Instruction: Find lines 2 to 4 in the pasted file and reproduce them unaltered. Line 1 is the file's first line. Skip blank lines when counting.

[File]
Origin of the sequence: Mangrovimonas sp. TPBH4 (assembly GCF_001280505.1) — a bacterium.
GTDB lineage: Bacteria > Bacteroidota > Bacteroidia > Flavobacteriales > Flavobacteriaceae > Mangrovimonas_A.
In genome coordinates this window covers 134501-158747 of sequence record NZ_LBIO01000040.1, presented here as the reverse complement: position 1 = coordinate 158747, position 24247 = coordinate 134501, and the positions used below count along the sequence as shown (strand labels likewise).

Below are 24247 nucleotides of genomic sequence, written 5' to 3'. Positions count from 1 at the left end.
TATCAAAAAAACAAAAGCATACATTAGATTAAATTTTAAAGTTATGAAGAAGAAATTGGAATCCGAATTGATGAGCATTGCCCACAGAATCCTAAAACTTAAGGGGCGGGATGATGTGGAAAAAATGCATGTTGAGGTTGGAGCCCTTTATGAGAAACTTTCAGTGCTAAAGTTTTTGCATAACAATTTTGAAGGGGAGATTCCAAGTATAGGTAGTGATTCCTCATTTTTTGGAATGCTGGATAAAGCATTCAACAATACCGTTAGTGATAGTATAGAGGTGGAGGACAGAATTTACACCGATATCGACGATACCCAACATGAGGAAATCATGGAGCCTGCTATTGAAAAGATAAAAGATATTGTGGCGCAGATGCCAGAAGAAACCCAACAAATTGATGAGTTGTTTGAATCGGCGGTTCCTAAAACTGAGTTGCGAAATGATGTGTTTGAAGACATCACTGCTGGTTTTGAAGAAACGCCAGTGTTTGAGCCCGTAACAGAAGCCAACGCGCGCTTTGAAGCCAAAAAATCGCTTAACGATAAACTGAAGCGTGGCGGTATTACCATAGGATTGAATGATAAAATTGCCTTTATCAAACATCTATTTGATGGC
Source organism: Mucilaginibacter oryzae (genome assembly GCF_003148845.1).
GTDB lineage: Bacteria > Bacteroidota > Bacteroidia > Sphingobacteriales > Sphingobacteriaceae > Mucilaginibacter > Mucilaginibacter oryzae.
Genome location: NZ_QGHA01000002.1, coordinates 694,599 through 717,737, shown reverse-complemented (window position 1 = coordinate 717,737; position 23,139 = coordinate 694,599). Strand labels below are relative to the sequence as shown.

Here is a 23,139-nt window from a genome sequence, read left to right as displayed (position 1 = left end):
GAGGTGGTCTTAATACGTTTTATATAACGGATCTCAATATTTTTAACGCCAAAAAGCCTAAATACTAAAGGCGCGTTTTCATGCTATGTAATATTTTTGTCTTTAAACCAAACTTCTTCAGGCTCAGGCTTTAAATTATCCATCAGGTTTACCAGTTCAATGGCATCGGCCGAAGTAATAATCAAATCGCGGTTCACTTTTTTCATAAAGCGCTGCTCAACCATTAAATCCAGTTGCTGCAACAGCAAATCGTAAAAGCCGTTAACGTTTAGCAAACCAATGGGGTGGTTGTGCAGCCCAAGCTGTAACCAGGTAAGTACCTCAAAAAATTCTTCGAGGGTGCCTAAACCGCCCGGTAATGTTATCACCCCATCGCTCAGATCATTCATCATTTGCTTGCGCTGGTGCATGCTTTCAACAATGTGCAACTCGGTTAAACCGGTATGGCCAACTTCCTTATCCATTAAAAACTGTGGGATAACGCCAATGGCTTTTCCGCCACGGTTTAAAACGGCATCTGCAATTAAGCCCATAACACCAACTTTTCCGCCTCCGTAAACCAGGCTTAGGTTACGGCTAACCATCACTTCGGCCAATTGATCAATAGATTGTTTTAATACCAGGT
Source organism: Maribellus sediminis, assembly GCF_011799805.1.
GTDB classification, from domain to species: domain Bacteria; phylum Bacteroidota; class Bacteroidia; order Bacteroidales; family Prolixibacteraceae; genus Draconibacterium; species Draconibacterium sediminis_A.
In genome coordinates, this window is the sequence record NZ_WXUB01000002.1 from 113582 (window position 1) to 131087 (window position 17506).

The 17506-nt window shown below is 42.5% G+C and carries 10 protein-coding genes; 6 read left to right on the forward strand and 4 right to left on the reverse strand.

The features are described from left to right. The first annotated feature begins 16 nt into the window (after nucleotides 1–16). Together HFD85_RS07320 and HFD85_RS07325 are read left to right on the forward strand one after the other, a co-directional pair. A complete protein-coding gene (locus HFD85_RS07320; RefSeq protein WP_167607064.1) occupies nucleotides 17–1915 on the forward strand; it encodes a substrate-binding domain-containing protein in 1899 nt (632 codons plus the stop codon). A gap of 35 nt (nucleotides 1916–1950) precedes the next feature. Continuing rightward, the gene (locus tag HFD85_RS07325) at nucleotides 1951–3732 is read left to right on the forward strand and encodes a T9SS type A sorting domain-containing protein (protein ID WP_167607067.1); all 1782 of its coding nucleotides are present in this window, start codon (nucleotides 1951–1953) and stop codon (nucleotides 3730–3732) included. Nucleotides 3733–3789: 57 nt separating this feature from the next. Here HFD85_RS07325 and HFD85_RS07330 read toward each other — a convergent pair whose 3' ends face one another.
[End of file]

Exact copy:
GTDB lineage: Bacteria > Bacteroidota > Bacteroidia > Flavobacteriales > Flavobacteriaceae > Mangrovimonas_A.
In genome coordinates this window covers 134501-158747 of sequence record NZ_LBIO01000040.1, presented here as the reverse complement: position 1 = coordinate 158747, position 24247 = coordinate 134501, and the positions used below count along the sequence as shown (strand labels likewise).

Below are 24247 nucleotides of genomic sequence, written 5' to 3'. Positions count from 1 at the left end.